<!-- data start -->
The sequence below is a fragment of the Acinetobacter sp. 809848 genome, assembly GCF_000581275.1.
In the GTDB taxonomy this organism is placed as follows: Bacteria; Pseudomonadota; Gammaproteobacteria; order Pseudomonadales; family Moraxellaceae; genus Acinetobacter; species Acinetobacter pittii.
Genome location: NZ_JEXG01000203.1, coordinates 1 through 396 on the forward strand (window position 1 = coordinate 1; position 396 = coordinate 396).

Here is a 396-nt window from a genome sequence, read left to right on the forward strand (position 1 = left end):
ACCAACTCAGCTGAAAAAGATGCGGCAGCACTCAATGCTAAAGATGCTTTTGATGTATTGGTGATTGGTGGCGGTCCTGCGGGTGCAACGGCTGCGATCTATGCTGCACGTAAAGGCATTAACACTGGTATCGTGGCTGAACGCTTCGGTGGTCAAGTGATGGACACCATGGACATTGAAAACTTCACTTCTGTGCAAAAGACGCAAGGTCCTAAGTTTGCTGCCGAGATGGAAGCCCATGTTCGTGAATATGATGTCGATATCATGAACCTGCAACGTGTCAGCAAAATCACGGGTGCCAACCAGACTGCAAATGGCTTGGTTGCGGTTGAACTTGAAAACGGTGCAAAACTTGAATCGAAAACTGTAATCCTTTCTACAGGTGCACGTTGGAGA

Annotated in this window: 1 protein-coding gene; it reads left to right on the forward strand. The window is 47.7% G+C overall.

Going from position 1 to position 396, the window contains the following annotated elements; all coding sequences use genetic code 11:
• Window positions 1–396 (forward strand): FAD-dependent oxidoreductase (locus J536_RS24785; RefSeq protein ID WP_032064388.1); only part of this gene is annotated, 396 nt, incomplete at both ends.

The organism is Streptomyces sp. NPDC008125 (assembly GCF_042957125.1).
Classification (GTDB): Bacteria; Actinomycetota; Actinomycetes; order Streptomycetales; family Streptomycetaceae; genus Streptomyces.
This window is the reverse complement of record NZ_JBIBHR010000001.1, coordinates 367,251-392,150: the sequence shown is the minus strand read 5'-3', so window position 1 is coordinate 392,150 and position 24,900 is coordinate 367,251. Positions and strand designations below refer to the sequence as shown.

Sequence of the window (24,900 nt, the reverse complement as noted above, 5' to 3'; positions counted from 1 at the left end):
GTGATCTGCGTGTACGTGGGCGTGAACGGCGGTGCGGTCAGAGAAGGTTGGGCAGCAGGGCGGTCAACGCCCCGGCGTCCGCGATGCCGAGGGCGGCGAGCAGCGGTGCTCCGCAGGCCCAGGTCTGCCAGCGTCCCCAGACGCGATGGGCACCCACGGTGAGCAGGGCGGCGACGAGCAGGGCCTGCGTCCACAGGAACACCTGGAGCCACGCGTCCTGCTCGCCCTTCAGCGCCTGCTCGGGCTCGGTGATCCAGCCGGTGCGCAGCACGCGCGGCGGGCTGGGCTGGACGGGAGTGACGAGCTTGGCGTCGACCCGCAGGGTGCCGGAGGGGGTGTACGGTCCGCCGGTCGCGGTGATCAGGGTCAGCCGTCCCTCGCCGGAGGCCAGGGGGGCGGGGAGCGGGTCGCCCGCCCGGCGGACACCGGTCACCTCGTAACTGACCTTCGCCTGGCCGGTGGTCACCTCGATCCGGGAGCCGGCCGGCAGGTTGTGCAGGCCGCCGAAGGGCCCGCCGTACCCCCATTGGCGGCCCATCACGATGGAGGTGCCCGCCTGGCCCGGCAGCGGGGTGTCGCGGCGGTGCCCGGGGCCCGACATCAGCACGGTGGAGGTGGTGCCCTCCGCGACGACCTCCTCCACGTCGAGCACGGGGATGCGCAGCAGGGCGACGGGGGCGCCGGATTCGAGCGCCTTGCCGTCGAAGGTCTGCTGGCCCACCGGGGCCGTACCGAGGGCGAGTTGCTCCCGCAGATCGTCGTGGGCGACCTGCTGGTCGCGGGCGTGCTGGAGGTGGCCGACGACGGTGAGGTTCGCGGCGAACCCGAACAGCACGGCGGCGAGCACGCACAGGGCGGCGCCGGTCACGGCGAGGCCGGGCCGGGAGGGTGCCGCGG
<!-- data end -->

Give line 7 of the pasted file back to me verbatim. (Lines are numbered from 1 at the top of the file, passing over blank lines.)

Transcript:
Going from position 1 to position 396, the window contains the following annotated elements; all coding sequences use genetic code 11: